I began this introduction by invoking the analogy of long-exposure photography, which produces surreal images in part because it obscures differences across time. Streaky starry night images preserve the traces of celestial bodies that appear at the beginning of an evening, but are no longer visible by morning. We don’t have a good equivalent of this in academic publishing. The contributors to this volume are doing the hard work of bringing feminist theories and practice together, each in her/their own way and their important work is preserved here in this issue. Process — the additions, deletions, revisions evoked by the social edition of the Devonshire Manuscript project — is far less visible. Perhaps this is a way in which the special issue is more surreal that the long-exposure photograph; in advancing itself as a snapshot it erases the long arc, privileging just the final product. Without this introduction, “Feminisms and DH” could well appear to be the labor of a single issue editor when it was inaugurated by two and significantly supported by DHQ staff. It could look like a collection of eleven authors across eight pieces, instead of an issue that contains within it the traces and published work of seventeen authors across fourteen pieces.
As feminist theory has long known, our work is embodied and this embodiment manifests in this issue as institutional and professional limits, geographic moves, pregnancies, illnesses, and self-determining redirections. In some instances this has left gaps in the final product – spaces where voices were to be heard, but aren’t for a variety of reasons. These absent voices register for me as faded streaks in the long exposure image. Harris and I invited more experimental pieces for an “assemblage” section in our original call, which is realized in Bailey, Bianco, and Dean’s pieces but was envisioned to be larger and more experimental still. A vibrant discussion of the distance between the representation of women in the profession and feminist agendas is absent and much needed. Engagement with queer theories and praxis are similarly limited despite the great work being done in venues like ada: the journal of gender, new media, and technology (see for example issue #5 on Queer Feminist Media Praxis).
The pieces herein are working to redefine DH and they all point to larger, often marginalized fields of creative and critical work. Bailey and Rissam’s articles function as entrée points to the work being done by women and feminists of color both in the U.S. and internationally that has too often had to find home outside of DH as such but is nevertheless transforming both how scholarship is done and on what terms. Crompton et al.’s chapter similarly points to the rich vein of work being done and still to be done on the various affordances and risks of social media and open platforms for feminist digital production and scholarship. As suggested by Bianco, Dean, and Clement, a more robust theorization of feminist digital humanities requires understanding the ways in which academic structures subsume feminist innovation and critique, appropriating both the insights and power of subversive work. Finally, as nearly every piece herein demonstrates, if we are to have a more just feminist digital humanities, we must attend to the ways that academic practices and digital spaces and tools are being leveraged by those with power — very often to limit marginalized people and at the most extreme in order to consume or promote violence against women, people of color, and trans people.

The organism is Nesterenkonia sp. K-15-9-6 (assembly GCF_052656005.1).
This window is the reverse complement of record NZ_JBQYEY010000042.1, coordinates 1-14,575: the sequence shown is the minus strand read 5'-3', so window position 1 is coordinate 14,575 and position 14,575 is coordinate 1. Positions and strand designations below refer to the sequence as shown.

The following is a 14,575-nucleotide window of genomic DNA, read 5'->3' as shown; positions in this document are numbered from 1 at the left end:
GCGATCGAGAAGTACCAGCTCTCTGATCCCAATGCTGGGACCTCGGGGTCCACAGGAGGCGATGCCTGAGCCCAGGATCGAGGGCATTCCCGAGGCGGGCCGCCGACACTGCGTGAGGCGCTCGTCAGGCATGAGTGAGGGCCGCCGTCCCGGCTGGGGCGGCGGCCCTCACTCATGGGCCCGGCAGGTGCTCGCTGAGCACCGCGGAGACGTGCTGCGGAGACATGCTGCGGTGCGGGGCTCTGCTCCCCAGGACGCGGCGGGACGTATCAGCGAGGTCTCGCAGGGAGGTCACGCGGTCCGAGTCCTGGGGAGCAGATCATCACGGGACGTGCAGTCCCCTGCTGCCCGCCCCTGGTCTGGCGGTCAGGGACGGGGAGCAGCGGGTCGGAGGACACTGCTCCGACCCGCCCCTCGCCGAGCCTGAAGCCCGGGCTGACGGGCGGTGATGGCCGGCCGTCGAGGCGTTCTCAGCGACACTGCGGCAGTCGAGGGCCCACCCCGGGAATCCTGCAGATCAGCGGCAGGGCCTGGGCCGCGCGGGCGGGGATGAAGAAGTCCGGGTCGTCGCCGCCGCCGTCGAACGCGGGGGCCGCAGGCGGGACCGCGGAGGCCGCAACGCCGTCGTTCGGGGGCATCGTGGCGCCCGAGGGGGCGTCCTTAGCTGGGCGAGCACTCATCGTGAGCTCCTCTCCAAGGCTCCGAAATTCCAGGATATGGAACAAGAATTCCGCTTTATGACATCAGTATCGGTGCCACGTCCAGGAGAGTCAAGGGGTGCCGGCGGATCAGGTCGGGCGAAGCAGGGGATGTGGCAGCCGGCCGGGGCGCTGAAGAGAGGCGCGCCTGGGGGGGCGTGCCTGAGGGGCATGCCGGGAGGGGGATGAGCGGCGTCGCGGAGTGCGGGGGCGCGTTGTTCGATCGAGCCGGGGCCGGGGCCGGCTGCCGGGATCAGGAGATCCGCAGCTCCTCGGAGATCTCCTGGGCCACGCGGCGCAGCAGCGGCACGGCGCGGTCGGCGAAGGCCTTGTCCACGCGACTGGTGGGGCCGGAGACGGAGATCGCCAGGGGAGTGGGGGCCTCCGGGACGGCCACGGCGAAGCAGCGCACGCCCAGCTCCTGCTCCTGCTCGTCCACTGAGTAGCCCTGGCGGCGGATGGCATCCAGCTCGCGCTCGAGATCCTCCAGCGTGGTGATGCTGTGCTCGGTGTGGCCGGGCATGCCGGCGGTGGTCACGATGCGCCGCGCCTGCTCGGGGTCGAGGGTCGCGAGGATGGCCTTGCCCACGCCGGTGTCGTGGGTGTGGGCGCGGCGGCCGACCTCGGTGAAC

Gaps and silences aren’t unique to this special issue – there are always declined invitations, rejected articles, pieces withdrawn or delayed or never written – but having had the privilege of watching the process, they strike me as important traces. Affect, another feminist keyword, was everywhere present in struggles over and in reviews, anxieties about timelines, celebrations of new directions, and the mourning of losses. Anger, frustration, sorrow, and joy are co-present on these pages and in the margins of this issue, and yet are nearly absent from the reader’s perspective. From the privileged position of editor, I am acutely aware of how disciplinary, technical, and personal constraints have shaped this volume.
I draw attention to this as a way of testifying obliquely to the challenges that continue to shape feminist engagements within digital humanities (probably within academia more generally as well). I want to observe openly that this volume is shaped in ways that may well be inarticulable but are at the heart of feminist commitments to seeing knowledge production as material, embodied, affective, situated, and labor. bell hooks writes about citing gaps in archives and histories as a way to “let the reader know that something has been missed” and I want to mark that the pressures that come to bear on women’s bodies, lives, and work mean that there are known gaps here [hooks 2004]. One of the great insights, I think, of the contributions to this volume is that there are also many unknown gaps and that intersectional, interdisciplinary, and multimodal work is essential to that process of seeing what we do not yet know is missing. Ellen Rooney argues that “feminist address” is a performative, critical act that creates constituencies and brings feminist positions into being – it is a generative, poetic process through which alternative futures are created [Rooney 2006]. Herein are eight different modes of feminist address and they are powerful but partial beginnings.
- Jacqueline Wernimont


[1]  see Stephen Ramsay’s write up of the MLA Roundtable http://stephenramsay.us/text/2011/01/08/whos-in-and-whos-out/
[3] ibid.

Works Cited

Bourg and Sadler 2015 Chris Bourg and Bess Sadler, “Feminism and the Future of Library Discovery” code{4}lib Issue 28 (April), 2015. Stable URL: http://journal.code4lib.org/articles/10425
Kember and Zylinska 2013  Sarah Kember and Joanna Zylinska, Life After New Media (MIT, 2013), 177.
Pratt 1991  Mary Louise Pratt “Arts of the Contact Zone,” Profession (1991), pp. 33-40. Published by: Modern Language Association. Stable URL: http://www.jstor.org/stable/25595469
Rooney 2006 Ellen Rooney, “Introduction,” Cambridge Companion to Feminist Literary Theory (Cambridge, 2006), 16.
hooks 2004 bell hooks, “Choosing the Margin as a Space of Radical Openness,” The Feminist Standpoint Theory Reader: Intellectual and Political Controversies, Sandra G. Harding (ed.), (Routledge, 2004), 154.
2015 9.2  |  XMLPDFPrint